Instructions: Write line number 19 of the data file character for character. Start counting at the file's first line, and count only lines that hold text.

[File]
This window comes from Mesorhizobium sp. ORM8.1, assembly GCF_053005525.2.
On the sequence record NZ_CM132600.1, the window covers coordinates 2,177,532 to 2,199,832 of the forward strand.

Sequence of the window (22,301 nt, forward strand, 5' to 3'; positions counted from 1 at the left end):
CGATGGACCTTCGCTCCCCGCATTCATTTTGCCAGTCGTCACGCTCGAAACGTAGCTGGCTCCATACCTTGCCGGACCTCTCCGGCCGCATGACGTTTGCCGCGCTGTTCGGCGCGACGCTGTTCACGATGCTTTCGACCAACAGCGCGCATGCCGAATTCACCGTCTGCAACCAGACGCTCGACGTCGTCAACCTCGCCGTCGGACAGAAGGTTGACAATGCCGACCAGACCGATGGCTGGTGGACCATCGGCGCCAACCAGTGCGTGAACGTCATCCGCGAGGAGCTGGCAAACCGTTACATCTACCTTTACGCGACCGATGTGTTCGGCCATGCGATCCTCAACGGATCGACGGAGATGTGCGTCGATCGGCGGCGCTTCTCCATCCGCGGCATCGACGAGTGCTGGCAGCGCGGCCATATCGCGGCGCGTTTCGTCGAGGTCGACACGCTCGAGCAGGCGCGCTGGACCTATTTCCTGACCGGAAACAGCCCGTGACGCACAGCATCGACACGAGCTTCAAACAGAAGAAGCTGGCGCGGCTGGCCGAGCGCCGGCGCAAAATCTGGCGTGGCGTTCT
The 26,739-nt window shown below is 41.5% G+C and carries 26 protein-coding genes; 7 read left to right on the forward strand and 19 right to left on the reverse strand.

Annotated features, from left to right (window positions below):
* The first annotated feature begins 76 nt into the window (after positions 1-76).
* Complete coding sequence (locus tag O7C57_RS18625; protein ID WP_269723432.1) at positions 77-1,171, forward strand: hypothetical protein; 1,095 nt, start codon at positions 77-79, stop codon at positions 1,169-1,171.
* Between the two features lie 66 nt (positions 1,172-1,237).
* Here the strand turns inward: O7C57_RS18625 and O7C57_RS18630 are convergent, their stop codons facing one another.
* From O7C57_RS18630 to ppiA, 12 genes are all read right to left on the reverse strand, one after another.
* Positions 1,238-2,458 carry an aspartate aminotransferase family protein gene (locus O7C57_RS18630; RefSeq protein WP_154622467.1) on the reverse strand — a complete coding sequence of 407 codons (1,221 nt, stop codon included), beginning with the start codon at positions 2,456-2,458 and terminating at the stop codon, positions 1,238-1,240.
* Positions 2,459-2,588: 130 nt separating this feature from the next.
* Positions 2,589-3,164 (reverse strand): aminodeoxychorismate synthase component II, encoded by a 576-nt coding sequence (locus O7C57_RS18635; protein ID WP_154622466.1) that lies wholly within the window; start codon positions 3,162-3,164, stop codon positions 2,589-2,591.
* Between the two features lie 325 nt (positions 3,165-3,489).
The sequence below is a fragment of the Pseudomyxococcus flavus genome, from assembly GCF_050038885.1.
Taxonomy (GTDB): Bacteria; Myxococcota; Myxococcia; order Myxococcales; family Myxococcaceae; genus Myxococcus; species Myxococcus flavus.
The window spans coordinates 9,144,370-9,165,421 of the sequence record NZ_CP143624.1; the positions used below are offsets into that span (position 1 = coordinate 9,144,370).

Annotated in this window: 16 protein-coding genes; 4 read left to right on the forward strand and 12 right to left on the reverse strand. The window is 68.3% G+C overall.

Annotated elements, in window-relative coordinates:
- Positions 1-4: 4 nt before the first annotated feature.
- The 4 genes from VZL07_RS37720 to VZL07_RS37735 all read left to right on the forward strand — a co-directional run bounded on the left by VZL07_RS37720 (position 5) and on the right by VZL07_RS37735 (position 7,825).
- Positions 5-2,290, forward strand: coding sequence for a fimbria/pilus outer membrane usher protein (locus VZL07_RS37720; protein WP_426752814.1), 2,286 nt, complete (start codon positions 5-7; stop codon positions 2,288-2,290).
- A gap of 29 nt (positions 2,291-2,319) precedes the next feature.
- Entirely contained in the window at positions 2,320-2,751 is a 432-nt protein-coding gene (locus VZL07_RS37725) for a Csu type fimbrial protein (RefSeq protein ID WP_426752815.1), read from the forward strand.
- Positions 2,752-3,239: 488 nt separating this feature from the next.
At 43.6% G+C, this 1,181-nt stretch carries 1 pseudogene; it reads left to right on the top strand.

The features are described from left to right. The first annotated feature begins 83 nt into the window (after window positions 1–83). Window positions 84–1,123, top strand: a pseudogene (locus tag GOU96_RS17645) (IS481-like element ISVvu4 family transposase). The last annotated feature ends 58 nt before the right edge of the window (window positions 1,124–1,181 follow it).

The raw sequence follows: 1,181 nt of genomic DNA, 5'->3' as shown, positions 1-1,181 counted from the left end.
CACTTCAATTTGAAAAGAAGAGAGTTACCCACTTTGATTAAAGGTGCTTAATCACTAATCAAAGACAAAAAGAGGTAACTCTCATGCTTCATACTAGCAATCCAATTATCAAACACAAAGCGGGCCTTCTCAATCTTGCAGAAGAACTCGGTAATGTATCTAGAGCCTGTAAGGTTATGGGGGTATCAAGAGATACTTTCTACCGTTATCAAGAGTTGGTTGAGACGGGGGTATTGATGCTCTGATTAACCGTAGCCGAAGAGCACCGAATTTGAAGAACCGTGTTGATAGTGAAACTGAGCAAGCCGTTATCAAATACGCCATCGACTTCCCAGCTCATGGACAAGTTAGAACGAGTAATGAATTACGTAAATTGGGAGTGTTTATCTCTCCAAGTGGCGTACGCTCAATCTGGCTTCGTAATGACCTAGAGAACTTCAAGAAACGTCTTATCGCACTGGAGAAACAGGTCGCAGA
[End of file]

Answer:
Annotated in this window: 16 protein-coding genes; 4 read left to right on the forward strand and 12 right to left on the reverse strand. The window is 68.3% G+C overall.